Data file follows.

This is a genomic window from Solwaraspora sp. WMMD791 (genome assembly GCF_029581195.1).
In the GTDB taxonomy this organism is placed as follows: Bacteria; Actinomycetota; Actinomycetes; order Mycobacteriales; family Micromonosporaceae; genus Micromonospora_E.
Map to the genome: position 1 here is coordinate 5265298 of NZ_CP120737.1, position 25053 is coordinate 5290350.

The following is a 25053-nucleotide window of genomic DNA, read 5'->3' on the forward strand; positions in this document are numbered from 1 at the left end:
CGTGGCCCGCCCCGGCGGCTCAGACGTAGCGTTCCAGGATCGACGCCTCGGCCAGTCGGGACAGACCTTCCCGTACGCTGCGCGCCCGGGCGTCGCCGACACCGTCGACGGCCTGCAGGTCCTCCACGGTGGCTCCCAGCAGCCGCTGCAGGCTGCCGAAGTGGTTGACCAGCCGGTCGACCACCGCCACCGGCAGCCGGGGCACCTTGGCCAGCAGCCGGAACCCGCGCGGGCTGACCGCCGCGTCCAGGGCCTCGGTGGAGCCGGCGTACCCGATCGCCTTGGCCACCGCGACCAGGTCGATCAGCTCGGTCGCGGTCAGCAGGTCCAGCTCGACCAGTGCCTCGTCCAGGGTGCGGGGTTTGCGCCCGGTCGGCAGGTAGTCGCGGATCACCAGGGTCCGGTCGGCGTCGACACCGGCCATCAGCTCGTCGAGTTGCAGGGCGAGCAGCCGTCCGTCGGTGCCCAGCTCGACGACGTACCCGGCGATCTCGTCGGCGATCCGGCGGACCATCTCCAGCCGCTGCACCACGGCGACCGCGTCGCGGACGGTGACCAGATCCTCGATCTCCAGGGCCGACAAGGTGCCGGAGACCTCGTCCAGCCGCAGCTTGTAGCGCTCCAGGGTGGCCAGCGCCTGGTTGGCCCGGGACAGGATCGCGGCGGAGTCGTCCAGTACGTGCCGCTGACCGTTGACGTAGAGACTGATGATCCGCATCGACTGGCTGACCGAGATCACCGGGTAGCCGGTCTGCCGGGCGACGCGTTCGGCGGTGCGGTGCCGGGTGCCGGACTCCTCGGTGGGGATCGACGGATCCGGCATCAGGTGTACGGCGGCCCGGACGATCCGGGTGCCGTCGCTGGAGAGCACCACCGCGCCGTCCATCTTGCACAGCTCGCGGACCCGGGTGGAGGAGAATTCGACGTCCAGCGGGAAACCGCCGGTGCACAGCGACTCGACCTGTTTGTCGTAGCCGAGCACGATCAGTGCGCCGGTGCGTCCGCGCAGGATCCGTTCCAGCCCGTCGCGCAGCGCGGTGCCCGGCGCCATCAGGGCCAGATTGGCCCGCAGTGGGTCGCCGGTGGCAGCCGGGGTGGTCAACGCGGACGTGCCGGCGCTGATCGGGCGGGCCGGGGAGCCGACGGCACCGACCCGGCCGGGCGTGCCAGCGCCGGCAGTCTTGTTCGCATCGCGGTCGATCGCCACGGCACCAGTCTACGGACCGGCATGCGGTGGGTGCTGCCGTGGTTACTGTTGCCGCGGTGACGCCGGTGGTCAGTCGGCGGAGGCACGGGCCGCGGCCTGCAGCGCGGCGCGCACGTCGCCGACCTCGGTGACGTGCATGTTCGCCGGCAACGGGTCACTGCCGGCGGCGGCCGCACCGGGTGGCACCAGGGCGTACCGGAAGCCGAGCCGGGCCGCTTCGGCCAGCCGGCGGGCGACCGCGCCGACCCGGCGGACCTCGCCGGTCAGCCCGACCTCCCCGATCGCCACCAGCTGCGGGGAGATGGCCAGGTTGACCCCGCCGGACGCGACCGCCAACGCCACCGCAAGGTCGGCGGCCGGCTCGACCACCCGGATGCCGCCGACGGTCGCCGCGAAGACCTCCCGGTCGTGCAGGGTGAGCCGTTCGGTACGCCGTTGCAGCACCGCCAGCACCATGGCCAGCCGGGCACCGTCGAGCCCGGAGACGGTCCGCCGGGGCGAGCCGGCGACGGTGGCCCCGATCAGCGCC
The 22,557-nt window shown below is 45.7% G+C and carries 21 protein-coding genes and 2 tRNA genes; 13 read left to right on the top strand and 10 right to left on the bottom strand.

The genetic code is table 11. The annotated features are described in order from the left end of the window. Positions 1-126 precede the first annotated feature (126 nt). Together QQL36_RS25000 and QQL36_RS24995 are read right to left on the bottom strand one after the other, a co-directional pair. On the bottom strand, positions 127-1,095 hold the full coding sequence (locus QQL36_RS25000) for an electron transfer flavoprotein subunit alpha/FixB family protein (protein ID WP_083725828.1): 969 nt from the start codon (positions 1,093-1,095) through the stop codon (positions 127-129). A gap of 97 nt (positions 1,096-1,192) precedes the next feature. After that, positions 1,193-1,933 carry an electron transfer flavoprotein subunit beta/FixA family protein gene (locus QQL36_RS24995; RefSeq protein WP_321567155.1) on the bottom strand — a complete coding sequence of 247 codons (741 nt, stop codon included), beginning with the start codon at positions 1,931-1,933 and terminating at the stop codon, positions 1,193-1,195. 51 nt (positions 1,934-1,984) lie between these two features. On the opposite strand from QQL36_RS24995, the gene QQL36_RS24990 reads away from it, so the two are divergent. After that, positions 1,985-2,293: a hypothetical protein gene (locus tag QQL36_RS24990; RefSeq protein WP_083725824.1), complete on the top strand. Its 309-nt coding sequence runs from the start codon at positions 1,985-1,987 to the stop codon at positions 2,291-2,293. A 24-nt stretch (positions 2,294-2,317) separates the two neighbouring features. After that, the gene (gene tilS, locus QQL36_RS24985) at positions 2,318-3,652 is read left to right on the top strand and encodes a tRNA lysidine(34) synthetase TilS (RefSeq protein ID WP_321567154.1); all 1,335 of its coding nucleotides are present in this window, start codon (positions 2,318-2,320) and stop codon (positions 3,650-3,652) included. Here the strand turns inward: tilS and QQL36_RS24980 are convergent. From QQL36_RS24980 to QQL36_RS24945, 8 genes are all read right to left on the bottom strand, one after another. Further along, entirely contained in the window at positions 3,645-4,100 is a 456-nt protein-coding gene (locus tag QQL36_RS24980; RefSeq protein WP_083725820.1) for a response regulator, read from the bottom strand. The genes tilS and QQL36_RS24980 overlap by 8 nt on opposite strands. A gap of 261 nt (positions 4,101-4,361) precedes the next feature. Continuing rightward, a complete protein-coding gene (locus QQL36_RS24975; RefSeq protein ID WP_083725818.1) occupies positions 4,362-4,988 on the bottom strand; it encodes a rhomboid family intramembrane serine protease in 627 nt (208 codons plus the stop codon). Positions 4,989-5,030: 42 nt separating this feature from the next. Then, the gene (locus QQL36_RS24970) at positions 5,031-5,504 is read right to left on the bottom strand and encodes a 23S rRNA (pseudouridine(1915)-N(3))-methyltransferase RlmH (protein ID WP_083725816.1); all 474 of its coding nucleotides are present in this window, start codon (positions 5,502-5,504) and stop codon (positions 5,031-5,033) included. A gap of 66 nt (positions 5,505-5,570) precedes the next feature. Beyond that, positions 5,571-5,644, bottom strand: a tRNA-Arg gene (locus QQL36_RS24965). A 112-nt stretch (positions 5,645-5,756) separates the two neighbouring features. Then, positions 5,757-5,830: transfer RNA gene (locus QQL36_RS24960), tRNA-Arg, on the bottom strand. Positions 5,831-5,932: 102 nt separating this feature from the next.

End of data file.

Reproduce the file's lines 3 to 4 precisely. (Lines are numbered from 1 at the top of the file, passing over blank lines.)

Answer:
Map to the genome: position 1 here is coordinate 5265298 of NZ_CP120737.1, position 25053 is coordinate 5290350.

The following is a 25053-nucleotide window of genomic DNA, read 5'->3' on the forward strand; positions in this document are numbered from 1 at the left end: